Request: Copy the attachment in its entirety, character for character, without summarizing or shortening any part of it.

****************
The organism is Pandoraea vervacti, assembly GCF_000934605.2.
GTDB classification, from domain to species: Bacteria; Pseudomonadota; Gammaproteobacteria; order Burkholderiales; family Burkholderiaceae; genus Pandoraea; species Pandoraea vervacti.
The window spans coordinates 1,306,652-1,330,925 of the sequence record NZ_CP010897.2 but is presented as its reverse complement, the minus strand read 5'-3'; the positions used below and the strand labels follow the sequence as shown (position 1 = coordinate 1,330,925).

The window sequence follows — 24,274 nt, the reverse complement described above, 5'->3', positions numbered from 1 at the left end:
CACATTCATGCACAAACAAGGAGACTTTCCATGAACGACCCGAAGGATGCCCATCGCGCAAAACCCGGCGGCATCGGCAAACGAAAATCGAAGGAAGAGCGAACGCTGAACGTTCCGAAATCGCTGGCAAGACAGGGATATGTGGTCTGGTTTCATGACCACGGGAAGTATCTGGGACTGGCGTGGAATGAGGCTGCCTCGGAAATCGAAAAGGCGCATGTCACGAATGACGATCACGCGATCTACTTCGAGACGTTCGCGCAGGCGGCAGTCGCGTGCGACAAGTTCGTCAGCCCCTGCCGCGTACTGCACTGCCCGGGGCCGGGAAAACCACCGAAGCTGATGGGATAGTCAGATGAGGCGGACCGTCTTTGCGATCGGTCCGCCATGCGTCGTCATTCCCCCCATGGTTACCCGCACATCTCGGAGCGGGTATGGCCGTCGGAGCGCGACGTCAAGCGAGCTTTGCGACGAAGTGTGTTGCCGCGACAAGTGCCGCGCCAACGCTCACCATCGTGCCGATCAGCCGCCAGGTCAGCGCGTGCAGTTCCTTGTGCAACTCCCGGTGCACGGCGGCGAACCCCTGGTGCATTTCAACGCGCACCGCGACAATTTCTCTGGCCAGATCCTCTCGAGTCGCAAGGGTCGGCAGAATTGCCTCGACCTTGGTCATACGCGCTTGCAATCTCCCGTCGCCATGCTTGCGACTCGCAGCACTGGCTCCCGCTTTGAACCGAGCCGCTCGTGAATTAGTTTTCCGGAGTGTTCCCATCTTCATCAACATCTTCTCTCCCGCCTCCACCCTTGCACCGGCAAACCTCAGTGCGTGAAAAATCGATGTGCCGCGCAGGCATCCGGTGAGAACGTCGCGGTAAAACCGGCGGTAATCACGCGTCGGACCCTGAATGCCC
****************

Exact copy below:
The organism is Pandoraea vervacti, assembly GCF_000934605.2.
GTDB classification, from domain to species: Bacteria; Pseudomonadota; Gammaproteobacteria; order Burkholderiales; family Burkholderiaceae; genus Pandoraea; species Pandoraea vervacti.
The window spans coordinates 1,306,652-1,330,925 of the sequence record NZ_CP010897.2 but is presented as its reverse complement, the minus strand read 5'-3'; the positions used below and the strand labels follow the sequence as shown (position 1 = coordinate 1,330,925).

The window sequence follows — 24,274 nt, the reverse complement described above, 5'->3', positions numbered from 1 at the left end:
CACATTCATGCACAAACAAGGAGACTTTCCATGAACGACCCGAAGGATGCCCATCGCGCAAAACCCGGCGGCATCGGCAAACGAAAATCGAAGGAAGAGCGAACGCTGAACGTTCCGAAATCGCTGGCAAGACAGGGATATGTGGTCTGGTTTCATGACCACGGGAAGTATCTGGGACTGGCGTGGAATGAGGCTGCCTCGGAAATCGAAAAGGCGCATGTCACGAATGACGATCACGCGATCTACTTCGAGACGTTCGCGCAGGCGGCAGTCGCGTGCGACAAGTTCGTCAGCCCCTGCCGCGTACTGCACTGCCCGGGGCCGGGAAAACCACCGAAGCTGATGGGATAGTCAGATGAGGCGGACCGTCTTTGCGATCGGTCCGCCATGCGTCGTCATTCCCCCCATGGTTACCCGCACATCTCGGAGCGGGTATGGCCGTCGGAGCGCGACGTCAAGCGAGCTTTGCGACGAAGTGTGTTGCCGCGACAAGTGCCGCGCCAACGCTCACCATCGTGCCGATCAGCCGCCAGGTCAGCGCGTGCAGTTCCTTGTGCAACTCCCGGTGCACGGCGGCGAACCCCTGGTGCATTTCAACGCGCACCGCGACAATTTCTCTGGCCAGATCCTCTCGAGTCGCAAGGGTCGGCAGAATTGCCTCGACCTTGGTCATACGCGCTTGCAATCTCCCGTCGCCATGCTTGCGACTCGCAGCACTGGCTCCCGCTTTGAACCGAGCCGCTCGTGAATTAGTTTTCCGGAGTGTTCCCATCTTCATCAACATCTTCTCTCCCGCCTCCACCCTTGCACCGGCAAACCTCAGTGCGTGAAAAATCGATGTGCCGCGCAGGCATCCGGTGAGAACGTCGCGGTAAAACCGGCGGTAATCACGCGTCGGACCCTGAATGCCC